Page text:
Plan­ning and pos­ing to look per­fectly can­did

Lori Borgman finds the funny in ev­ery­day life, writ­ing from the heart­land of the US. Now, if she could just find her car keys..

Friday - - Humour -

We were at a wed­ding re­cently and when­ever some­one raised a cam­era to take a pic­ture, nearly ev­ery per­son in the room im­me­di­ately stopped what they were do­ing and struck a pose. I’ve never seen so many care­fully posed can­dids.

Peo­ple were toss­ing their heads back, snap­ping their necks, an­gling their shoul­ders, smil­ing broadly and dis­play­ing daz­zling den­tal work, which re­minded me I hadn’t had any wed­ding cake yet.

It’s no longer enough to sim­ply look at the cam­era and say cheese. Half­way through my cake, I saw sim­i­lar moves hap­pen­ing through­out the room.

No woman to­day lets her arms hang at her sides when some­one is about to snap a pic­ture. Sure, that’s where the arms were de­signed to hang, but arms against the body add weight, which is why women now pose with their hands on their hips. Of course, when ev­ery fe­male in a pic­ture puts her hands on her hips, you may have to el­bow a long-time friend or rel­a­tive, so the il­lu­sion of be­ing slen­der comes at a cost.

Some of your ex­cep­tion­ally good posers dra­mat­i­cally raise an arm be­hind the head so the el­bow is bent and the back of the head is rest­ing in the palm of the hand. I tried that move and the hus­band whis­pered that it looked like I was check­ing my deodor­ant.

How you hold your head is crit­i­cal. Se­ri­ous posers jut the en­tire face for­ward then tilt their heads down ever so slightly. From the side, the move looks like a tur­tle emerg­ing from its shell. The net ef­fect is it elim­i­nates chin flap. Of course, one young lady said that press­ing your tongue against the roof of your mouth can also elim­i­nate chin sag.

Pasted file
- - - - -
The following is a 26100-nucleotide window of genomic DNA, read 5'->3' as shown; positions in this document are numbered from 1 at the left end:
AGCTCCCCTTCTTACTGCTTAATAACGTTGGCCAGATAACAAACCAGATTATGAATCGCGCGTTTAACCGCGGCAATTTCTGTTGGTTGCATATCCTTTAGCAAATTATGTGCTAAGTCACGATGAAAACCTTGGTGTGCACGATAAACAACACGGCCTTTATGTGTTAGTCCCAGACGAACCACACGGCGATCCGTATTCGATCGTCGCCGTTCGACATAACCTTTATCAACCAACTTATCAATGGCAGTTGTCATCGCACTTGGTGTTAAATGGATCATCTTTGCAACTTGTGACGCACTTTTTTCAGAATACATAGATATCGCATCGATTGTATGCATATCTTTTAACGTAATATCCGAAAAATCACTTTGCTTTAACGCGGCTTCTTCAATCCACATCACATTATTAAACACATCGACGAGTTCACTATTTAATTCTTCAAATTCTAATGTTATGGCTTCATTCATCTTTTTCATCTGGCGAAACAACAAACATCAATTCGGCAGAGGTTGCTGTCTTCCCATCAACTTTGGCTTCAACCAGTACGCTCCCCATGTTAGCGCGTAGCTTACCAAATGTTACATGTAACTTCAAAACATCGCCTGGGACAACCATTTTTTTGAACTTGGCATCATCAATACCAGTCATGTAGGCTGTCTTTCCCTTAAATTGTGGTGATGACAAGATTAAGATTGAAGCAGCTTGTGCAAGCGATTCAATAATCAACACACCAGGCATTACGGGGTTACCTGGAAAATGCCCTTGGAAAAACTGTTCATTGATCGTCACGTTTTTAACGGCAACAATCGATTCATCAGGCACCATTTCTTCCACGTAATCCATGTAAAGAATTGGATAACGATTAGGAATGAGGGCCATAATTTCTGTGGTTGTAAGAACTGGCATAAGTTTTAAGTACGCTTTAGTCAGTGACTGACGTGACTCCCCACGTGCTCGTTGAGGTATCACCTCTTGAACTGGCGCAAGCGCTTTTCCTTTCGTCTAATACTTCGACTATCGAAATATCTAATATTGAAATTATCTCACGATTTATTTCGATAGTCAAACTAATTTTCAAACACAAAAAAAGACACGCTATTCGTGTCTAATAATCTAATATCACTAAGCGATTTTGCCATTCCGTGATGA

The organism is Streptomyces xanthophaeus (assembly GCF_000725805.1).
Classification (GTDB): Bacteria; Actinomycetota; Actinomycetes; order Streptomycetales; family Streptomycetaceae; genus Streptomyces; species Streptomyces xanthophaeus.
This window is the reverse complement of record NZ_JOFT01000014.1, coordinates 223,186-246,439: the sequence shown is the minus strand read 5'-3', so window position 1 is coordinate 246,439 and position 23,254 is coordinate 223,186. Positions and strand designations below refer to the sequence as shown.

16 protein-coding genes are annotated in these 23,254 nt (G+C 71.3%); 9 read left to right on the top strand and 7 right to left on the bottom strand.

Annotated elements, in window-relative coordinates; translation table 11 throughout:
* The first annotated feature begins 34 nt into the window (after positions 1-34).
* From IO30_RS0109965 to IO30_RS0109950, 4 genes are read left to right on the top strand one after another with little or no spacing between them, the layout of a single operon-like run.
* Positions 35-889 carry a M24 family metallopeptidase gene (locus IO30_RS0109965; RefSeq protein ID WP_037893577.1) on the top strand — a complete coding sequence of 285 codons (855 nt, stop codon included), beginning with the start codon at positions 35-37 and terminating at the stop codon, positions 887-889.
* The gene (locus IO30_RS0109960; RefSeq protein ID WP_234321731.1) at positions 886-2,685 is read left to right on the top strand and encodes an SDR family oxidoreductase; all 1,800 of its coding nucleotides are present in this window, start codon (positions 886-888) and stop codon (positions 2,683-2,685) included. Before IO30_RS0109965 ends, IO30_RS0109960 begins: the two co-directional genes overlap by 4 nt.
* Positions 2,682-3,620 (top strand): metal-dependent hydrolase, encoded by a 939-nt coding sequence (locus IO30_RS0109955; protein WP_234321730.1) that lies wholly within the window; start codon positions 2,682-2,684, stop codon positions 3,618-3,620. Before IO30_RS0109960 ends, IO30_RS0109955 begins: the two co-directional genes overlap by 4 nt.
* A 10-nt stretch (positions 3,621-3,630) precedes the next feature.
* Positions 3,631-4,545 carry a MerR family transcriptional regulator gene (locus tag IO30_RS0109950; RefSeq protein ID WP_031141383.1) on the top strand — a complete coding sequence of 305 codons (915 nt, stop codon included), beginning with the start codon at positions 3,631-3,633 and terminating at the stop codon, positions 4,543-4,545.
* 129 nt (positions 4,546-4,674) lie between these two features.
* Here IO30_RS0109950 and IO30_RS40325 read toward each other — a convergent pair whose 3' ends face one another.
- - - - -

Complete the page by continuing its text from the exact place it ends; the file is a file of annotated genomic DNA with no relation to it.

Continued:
The truly cam­era-con­scious never face the cam­era di­rectly; they al­ways turn at a 45-de­gree an­gle. In ev­ery pic­ture, they look like they’re walk­ing away from a con­ver­sa­tion.

Nor does any­one stand up straight any­more. It’s not about pos­ture, it’s about keep­ing one knee bent. And don’t stand with your legs side by side. Ex­tend one leg. Now, if you can wrap your ex­tended leg around your bent knee you’re well on your way to be­com­ing a hu­man pret­zel.

You will prob­a­bly also want to work on your bal­let hands. Let your hands go limp at the wrists, slightly spread your fin­gers apart and bring your hands to­gether in front of your mid-sec­tion. You should now look like you have bal­let hands – or like some­one just took

Women now pose with their hands on their HIPS. Of course, when ev­ery fe­male in a pic­ture puts her hands on her hips, you may have to EL­BOW a long-time friend or rel­a­tive, so the il­lu­sion of be­ing slen­der comes at a COST

a large serv­ing bowl away from you.

By the end of the evening, I was com­fort­able with the pos­ing tech­niques. I was lift­ing my arms, bend­ing my knees, bob­bing my chin up and down, an­gling my shoul­ders, ex­tend­ing my legs and shak­ing out my hands.

If my new poses don’t re­sult in bet­ter photographs, at least I have some new dance moves.

Tell us what you think. Email us at fri­day@gulfnews.com

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